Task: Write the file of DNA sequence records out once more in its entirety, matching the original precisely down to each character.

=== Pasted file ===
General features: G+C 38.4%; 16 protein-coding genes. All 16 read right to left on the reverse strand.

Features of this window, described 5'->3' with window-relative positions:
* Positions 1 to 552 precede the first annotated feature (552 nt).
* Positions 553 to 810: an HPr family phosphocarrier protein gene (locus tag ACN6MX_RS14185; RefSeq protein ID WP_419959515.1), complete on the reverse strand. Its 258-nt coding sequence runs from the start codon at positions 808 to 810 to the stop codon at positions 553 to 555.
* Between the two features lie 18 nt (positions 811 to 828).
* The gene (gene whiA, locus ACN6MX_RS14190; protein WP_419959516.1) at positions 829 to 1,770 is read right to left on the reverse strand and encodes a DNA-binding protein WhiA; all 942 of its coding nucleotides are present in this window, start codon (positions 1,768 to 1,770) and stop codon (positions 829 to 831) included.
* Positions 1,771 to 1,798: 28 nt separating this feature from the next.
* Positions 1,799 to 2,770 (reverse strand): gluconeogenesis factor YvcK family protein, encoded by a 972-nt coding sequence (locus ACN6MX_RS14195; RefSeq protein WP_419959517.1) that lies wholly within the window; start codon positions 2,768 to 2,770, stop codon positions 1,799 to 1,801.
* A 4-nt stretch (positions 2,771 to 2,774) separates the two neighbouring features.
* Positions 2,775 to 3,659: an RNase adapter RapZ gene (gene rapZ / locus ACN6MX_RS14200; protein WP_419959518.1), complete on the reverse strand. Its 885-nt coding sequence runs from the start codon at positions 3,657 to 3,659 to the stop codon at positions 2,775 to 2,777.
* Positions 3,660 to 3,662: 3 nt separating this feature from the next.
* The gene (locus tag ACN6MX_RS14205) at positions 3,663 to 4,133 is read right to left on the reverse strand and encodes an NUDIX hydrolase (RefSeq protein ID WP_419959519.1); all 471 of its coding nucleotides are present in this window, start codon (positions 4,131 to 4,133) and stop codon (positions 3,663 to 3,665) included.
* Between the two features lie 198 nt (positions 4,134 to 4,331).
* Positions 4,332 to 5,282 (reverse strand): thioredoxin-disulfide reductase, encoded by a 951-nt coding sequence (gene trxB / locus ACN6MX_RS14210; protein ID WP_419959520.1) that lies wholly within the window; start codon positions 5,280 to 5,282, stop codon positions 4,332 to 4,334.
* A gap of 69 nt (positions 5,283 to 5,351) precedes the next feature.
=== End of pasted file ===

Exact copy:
General features: G+C 38.4%; 16 protein-coding genes. All 16 read right to left on the reverse strand.

Features of this window, described 5'->3' with window-relative positions:
* Positions 1 to 552 precede the first annotated feature (552 nt).
* Positions 553 to 810: an HPr family phosphocarrier protein gene (locus tag ACN6MX_RS14185; RefSeq protein ID WP_419959515.1), complete on the reverse strand. Its 258-nt coding sequence runs from the start codon at positions 808 to 810 to the stop codon at positions 553 to 555.
* Between the two features lie 18 nt (positions 811 to 828).
* The gene (gene whiA, locus ACN6MX_RS14190; protein WP_419959516.1) at positions 829 to 1,770 is read right to left on the reverse strand and encodes a DNA-binding protein WhiA; all 942 of its coding nucleotides are present in this window, start codon (positions 1,768 to 1,770) and stop codon (positions 829 to 831) included.
* Positions 1,771 to 1,798: 28 nt separating this feature from the next.
* Positions 1,799 to 2,770 (reverse strand): gluconeogenesis factor YvcK family protein, encoded by a 972-nt coding sequence (locus ACN6MX_RS14195; RefSeq protein WP_419959517.1) that lies wholly within the window; start codon positions 2,768 to 2,770, stop codon positions 1,799 to 1,801.
* A 4-nt stretch (positions 2,771 to 2,774) separates the two neighbouring features.
* Positions 2,775 to 3,659: an RNase adapter RapZ gene (gene rapZ / locus ACN6MX_RS14200; protein WP_419959518.1), complete on the reverse strand. Its 885-nt coding sequence runs from the start codon at positions 3,657 to 3,659 to the stop codon at positions 2,775 to 2,777.
* Positions 3,660 to 3,662: 3 nt separating this feature from the next.
* The gene (locus tag ACN6MX_RS14205) at positions 3,663 to 4,133 is read right to left on the reverse strand and encodes an NUDIX hydrolase (RefSeq protein ID WP_419959519.1); all 471 of its coding nucleotides are present in this window, start codon (positions 4,131 to 4,133) and stop codon (positions 3,663 to 3,665) included.
* Between the two features lie 198 nt (positions 4,134 to 4,331).
* Positions 4,332 to 5,282 (reverse strand): thioredoxin-disulfide reductase, encoded by a 951-nt coding sequence (gene trxB / locus ACN6MX_RS14210; protein ID WP_419959520.1) that lies wholly within the window; start codon positions 5,280 to 5,282, stop codon positions 4,332 to 4,334.
* A gap of 69 nt (positions 5,283 to 5,351) precedes the next feature.